Mudcat Café message #912143 The Mudcat Café TM
Thread #54636   Message #912143
Posted By: The Shambles
17-Mar-03 - 06:55 PM
Thread Name: Sign a E Petition to 10 Downing St PELs
Subject: RE: Sign a E Petition to 10 Downing St PELs
Perhaps someone should ask Dr Howells, if the application is so easy and simply a matter of a tick in a box, why a box should have to be ticked at all?


From Graham Dixon, on the E Petition site.

The success of this petition has already contributed to major changes in the UK Government's Licensing Bill. As originally published in November 2002, the Bill would have made almost all public performance of music or dance in England and Wales a criminal offence unless first licensed by local authorities. The Government said the increased licensing controls were necessary for public safety and noise reasons.

But since this petition was started in December 2002, the Joint Committee on Human Rights has found that a) the licensing regime could violate people's right to 'freedom of expression', and b) that the Government has provided no evidence, as the law requires, of any 'pressing social need' to justify the increased licensing controls.

The Government has responded with a number of concessions. Places of public worship will not now need a license to put on entertainment performances of any kind; garden fetes and private events raising money for charity will also be exempt.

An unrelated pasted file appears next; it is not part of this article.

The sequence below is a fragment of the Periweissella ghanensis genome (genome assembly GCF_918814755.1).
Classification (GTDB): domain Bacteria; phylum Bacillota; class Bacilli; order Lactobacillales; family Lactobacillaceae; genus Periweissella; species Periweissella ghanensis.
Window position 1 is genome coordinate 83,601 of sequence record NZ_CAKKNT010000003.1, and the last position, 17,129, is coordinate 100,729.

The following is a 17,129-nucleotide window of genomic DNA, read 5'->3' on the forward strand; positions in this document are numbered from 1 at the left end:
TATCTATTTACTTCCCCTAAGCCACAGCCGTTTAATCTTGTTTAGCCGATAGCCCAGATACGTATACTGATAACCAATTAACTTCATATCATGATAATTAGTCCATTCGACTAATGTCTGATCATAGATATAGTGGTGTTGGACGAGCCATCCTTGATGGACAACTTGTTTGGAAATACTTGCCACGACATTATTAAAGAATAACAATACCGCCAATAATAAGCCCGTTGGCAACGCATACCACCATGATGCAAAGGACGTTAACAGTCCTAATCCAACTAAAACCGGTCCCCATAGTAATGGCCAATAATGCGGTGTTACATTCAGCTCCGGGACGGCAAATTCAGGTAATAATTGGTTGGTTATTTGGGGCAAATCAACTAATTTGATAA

On 11 March the Government said it would accept 'the principle that incidental live music should be exempt'. This is welcome. However, it remains the case that no license is required under this Bill for crowds to watch big screens or listen to juke boxes in any place with a powerful sound system; but an advertised performance by one un-amplified musician would be illegal, unless the premises was first licensed for live music. This applies irrespective of whether alcohol is sold.

The same would apply to any unlicensed performance of dance, whether indoors or outdoors. The provision of 'entertainment facilities', such as a piano, whether for public entertainment or private entertainment for profit, also remains a criminal offence unless licensed.